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In September 2003, the ‘New’ Offside Interpretation (NOI) was trialled for 18 months before the International FA Board (IFAB) gave its approval and introduced it as IFAB Decisions 1 & 2 of Law 11 (Offside) from July 2005 in which the IFAB gave its interpretation of when a player was deemed to be active. A further clarification was made in August 2005 which is not in the Laws booklet.

The article ‘Offside made easier…’ was in my May 2006 Newsletter. Those officials in this country and abroad who were on my eMailing List circulated the article amongst colleagues.

In January 2007, there were two controversial incidents at St. James’ Park, Newcastle, where the officials awarded a goal. The majority of officials in five countries on my eMailing List agreed with their decision and two disagreed. These incidents are related below with other similar examples to support the officials’ decisions.

The IFAB’s NOI was meant to bring uniformity, if that is at all possible with Offside. The fact that countries and officials still disagree over an offside decision points to a need for a clearer definition and a Newer Offside Interpretation from the IFAB. The following articles and examples might help. Some points are repeated within the examples.

Mal Davies

227 Selly Oak Road, Birmingham B30-1HR; Tel: 0121 628 0217; email:


Briefly, the ‘New’ Offside Interpretation (NOI) requires officials to penalise the offside player if he: (1) plays or touches the ball; (2) interferes with an opponent; (3) gains an advantage. So a player who does not Play, Interfere or Gain (PIG) should not be declared offside.

The ‘P’ of ‘PIG’ is very easy for officials to judge as the player has to play/touch the ball to be active. The ‘G’ is also clear as the offside player (OSP) is only ‘gaining an advantage’ if he plays the ball after it has rebounded from the crossbar, goal post or opponent such as the gkpr. So a player is only ‘gaining’ if he actually plays the ball from ‘rebounds’.

It is the ‘I’ of ‘PIG’ that is still open to interpretation. Under the ‘Old’ Offside Interpretation (OOI), it was the prime consideration for ARs. If there was a player in an offside position when the ball was last played by a team mate, the flag would invariably go up as he was considered to be interfering with an opponent. The OSP was considered to be, at least, a distraction to whoever was marking him, and so he was deemed to be ‘interfering’.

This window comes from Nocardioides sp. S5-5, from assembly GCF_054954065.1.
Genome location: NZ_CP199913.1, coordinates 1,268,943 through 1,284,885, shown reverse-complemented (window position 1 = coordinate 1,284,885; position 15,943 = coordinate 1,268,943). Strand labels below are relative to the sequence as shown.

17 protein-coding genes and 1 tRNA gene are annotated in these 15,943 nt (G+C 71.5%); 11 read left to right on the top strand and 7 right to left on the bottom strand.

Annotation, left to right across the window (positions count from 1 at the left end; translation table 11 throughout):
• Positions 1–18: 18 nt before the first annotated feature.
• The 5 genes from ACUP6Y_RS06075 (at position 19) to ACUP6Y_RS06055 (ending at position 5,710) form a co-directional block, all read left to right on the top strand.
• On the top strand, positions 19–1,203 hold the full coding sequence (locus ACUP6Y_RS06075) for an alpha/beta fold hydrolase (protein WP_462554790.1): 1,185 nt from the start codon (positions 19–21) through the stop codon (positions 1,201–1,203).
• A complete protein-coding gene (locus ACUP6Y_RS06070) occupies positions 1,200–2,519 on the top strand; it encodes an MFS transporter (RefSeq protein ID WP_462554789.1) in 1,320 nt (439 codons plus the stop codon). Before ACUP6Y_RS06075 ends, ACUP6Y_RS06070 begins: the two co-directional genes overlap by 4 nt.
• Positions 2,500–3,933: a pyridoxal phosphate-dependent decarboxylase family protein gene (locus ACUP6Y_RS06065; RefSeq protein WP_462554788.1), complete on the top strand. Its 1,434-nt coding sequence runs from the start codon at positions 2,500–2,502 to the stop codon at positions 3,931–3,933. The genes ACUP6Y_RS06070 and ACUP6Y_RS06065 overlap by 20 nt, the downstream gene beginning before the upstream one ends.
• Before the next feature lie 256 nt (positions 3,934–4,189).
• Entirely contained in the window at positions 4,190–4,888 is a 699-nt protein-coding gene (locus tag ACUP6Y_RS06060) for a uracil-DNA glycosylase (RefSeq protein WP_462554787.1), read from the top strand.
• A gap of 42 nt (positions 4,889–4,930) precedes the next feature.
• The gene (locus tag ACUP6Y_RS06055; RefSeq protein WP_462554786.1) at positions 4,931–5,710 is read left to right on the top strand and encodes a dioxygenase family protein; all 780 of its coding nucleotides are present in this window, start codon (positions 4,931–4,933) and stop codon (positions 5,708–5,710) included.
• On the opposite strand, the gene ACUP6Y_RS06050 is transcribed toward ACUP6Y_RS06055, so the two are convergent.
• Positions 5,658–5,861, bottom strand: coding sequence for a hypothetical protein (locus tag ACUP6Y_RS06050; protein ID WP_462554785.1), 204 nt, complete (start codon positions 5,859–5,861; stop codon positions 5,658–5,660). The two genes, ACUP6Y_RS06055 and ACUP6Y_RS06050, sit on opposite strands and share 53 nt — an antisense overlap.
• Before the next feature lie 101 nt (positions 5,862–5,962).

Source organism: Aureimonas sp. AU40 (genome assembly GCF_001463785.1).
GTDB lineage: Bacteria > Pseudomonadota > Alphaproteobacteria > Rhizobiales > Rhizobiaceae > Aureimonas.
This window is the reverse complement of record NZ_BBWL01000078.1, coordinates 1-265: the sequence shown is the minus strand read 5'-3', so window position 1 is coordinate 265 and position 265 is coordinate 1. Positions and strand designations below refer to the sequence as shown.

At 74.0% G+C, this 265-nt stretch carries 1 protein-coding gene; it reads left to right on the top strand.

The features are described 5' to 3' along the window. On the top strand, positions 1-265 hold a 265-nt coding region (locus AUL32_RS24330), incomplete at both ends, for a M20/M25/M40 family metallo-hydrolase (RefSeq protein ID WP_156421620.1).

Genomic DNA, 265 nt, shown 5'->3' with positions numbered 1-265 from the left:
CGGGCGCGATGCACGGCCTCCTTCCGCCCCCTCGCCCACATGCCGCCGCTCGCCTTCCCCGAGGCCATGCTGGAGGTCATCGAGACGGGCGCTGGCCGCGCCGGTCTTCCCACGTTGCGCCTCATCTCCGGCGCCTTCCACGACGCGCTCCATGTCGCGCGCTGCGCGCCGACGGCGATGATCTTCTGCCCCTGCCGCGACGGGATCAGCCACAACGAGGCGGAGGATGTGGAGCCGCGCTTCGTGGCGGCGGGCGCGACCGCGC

Under the OOI there were many stoppages in the game for offside, a number of which were totally unnecessary. Under the NOI, ARs are asked to consider the P of PIG first. They were asked not to flag immediately, delay flagging, and Wait And See (WAS) if the OSP played/touched the ball. Now, stoppages for ‘interfering’ are fewer and, if the AR has flagged and the referee can keep the game flowing, the referee will allow play to continue.

The ‘advancing defence’ tactic can now be beaten. ARs will Wait And See if a team mate from an onside position has gone on a run to receive the ball. The defence can be beaten by the run of the onside player. ARs used to flag almost immediately but now defenders’ appeals are ignored. The R/AR must not help them defend.

In August 2005, ‘playing or touching the ball’ was clarified. The OSP “may be penalised before playing or touching the ball if, in the opinion of the referee, no other team-mate in an onside position has the opportunity to play the ball.”

Also, the OSP would be penalised “if, in the opinion of the referee, there is potential for physical contact.” There is no stipulation on how far away “potential” would be a consideration. However, officials were advised in all situations not to be negative in their interpretation. Be positive, and the result will be more goals being scored.

Another aspect of interfering relates to “CLEARLY obstructing the opponent’s line of vision”, in particular, a goalkeeper having an OSP in his line of vision and clearly obstructing him from being able to see the ball. If an OSP is close to and in front of the goalkeeper, then the obstructing is clear. ‘Close to’ is a major consideration in the referee’s judgement: the further away the OSP is, the wider becomes the angle for the goalkeeper to see the ball and so the ‘obstructing’ is less clear. Once again, officials should not be too negative in their interpretation. Be positive. Page 1

‘Interfering’ asks the officials to ‘read the mind’ of a defender, such as the gkpr, and say: “Yes, the attacker interfered.” A referee or an AR, , cannot be expected to read the minds of defenders in a particular attack and say “Yes, the gkpr was distracted by that player in an offside position”, or “Yes, the centre-half was distracted”, or “Yes, the full-back was distracted”.